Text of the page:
Hall in Flames

Strife at swimming's prime shrine threatens to wash away a local icon

On an objectively perfect weekday afternoon at Fort Lauderdale's Swimming Hall of Fame aquatic complex, dozens of squirming teenagers take laps in the 50-meter pool. Jack Nelson, stout as a runt pumpkin, with a mall-Santa belly and the built-in smile befitting a grandfather of 13, strides across the deck and reaches a deeply wrinkled hand into his USA Swimming polo shirt. The former coach of the U.S. women's Olympic team pulls out damp paper, like a KGB agent producing a dossier from a trench coat pocket. It's a copy of a letter from swimming demigod Mark Spitz that reads like many others Nelson has collected lately.

Spitz writes: "I have just returned from the Olympic Games and have learned that the Board of Directors of the International Swimming Hall of Fame [ISHOF] has not ... remove[d] current President and CEO, Mr. Sam Freas. Therefore, please accept this letter as a formal request to remove my name, likeness, and any memorabilia, from the Hall of Fame." That would presumably include the wax statue of Spitz on the second floor of the main museum building, and the seven faux-gold medals around its neck.

It's as though Teddy Roosevelt asked that his face be dynamited off Mount Rushmore.

Embattled Hall of Fame President Sam Freas
Colby Katz
Embattled Hall of Fame President Sam Freas
Fort Lauderdale's pools have hosted ten world records, the most recent by Michael Phelps in 2002.
Colby Katz
Fort Lauderdale's pools have hosted ten world records, the most recent by Michael Phelps in 2002.

"He just wanted to wait until after the Olympics," Nelson says. "That's the coup de grâce, as far as I'm concerned." Golden boy diver Greg Louganis has requested the same. So have butterfly maestros Mary T. Meagher and Melvin Stewart. And so have about 20 others, including Ron O'Brien, the eight-time Olympic diving coach who taught at the Hall of Fame pool for years and whose son, Tim O'Brien, trains divers there today. In July, John Neuberger, a revered former executive director of USA Swimming, the sport's national governing body, bailed as chairman of the Hall of Fame's board. In his resignation letter, Neuberger wrote that the hall "lacks credibility within broad segments of the aquatic community, and virtually all of the unhappiness emanates from the arrogance and self-interest of Mr. Freas."

This Fort Lauderdale landmark of nearly 40 years -- which claims to host 20,000 visitors annually -- is breaking apart in the spectacular and baffling fashion unique to things beloved. Freas and sundry developers have flirted with moving the hall to Hollywood, then Pompano Beach, and now Daytona Beach. A board member inspired ire when he suggested city pool employees and coaches cost too much; they've responded by lobbying honorees to jump ship. Though Freas, a massive, voluble man who's something of a legend himself, complains of "a sleeper cell" of board members aligned against him, the group recently renewed his contract for three more years. Local pols are sniping, and pool employees are exasperated.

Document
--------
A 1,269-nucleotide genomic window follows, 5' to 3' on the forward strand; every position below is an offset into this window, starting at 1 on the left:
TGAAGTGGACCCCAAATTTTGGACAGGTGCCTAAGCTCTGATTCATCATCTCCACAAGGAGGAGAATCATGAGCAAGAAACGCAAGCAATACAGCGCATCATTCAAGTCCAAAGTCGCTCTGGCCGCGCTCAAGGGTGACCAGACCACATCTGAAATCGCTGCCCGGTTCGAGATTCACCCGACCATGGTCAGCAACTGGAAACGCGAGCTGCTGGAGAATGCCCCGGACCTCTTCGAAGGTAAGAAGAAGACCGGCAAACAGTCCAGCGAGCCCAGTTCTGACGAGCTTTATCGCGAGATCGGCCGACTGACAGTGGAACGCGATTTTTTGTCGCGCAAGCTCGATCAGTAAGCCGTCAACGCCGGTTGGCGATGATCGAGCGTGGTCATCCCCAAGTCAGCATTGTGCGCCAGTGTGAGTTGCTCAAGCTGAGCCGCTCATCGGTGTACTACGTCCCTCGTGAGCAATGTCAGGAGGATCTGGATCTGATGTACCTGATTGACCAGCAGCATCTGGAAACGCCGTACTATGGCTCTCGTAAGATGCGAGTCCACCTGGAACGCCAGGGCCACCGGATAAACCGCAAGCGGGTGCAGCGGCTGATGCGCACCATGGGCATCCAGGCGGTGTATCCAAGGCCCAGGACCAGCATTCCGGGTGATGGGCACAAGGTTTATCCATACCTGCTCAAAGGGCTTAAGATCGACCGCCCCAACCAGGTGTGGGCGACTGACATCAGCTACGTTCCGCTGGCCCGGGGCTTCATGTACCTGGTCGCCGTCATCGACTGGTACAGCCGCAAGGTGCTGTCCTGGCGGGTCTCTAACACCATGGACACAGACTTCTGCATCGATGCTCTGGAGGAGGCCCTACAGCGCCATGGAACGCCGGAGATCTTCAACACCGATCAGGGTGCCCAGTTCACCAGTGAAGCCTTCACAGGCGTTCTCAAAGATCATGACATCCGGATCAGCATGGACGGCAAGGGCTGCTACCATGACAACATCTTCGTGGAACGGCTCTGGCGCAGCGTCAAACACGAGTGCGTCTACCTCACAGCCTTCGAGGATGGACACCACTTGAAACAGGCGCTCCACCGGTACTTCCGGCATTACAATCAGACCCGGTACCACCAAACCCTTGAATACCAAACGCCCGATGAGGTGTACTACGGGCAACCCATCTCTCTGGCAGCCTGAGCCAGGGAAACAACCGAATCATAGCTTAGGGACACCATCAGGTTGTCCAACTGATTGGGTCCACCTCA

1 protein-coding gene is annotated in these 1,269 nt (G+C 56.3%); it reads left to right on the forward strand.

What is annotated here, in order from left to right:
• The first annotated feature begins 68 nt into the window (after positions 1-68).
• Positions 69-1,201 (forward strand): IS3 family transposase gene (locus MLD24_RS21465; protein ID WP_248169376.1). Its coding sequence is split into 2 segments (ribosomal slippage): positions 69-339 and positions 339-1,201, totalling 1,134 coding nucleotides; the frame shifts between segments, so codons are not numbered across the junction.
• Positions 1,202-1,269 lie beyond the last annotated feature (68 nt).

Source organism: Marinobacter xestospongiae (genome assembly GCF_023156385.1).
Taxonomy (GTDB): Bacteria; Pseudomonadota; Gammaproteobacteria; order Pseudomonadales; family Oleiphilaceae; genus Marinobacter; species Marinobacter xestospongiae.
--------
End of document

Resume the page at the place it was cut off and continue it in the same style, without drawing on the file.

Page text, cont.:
The Hall of Fame meltdown is largely attributable to Freas' admitted political incorrectness, ambition, hubris, and naïveté. In his effort to expand the Swimming Hall of Fame's reach, he has lost enough friends and allies that some in Fort Lauderdale can't wait for him to pack up his landmark and scram.

The sharpest and perhaps most surprising criticism of Freas comes from Nelson, who last week received a letter from the swim hall CEO's lawyers warning him against distributing "false and defamatory" statements. Nelson has spent 54 years teaching practically everyone in Broward County to swim; he coached the national team eight times, and set three world records back in the day.

"There are intelligent people who are sucked into Sam Freas' lies," Nelson said before receiving the cease and desist order from Freas. "Have you ever known a person who never told the truth? I've known one.

"He's a goofball. He's a banana bread."

A tall fellow with short hair, a frosty goatee, and rectangular glasses, Freas wedges into a booth at Tommy D's American Eatery near Fort Lauderdale Beach, whence he launches his day with a Diet Coke, coffee, and jalapeño Tabasco sauce on white toast. While talking, he often gazes out the window, past dusty fake plants and a framed, autographed photo of Dolly Parton that sits on the sill. At one point in the breakfast, a miniature roach scuttles from the wall onto the table. Freas daubs it with a napkin and continues speaking, unfazed. He's not easily upset.

Freas has long bucked orthodoxy. Born in the late 1940s in Philadelphia, where his mother taught phys-ed and coached track, he was raised a Quaker. After stints at Peekskill Military Academy and West Point for two years, he graduated from Springfield College in Massachusetts. Why did he leave the military? "I had to figure, was I afraid, or was it my religious beliefs?" he says. "I still don't know."

He spent a year coaching at the State University of New York at Potsdam, then seven at Allegheny College in Pennsylvania. He got married, and had a kid named Sam. He gained tenure. He worked like crazy, coaching swimming, soccer, and track. "I always had very, very big teams," he says. "I wouldn't cut anybody. We'd have 80 people on the swim team, including women when women weren't allowed to swim."

In 1976, he says, he felt God was nudging him away from coaching, so he left Allegheny for the University of Iowa to pursue a Ph.D. in Administration and Supervision in Physical Education and Athletics. He was there for a little more than a year when University of Arkansas athletic director Frank Broyles recruited, then hired him to coach swimming.

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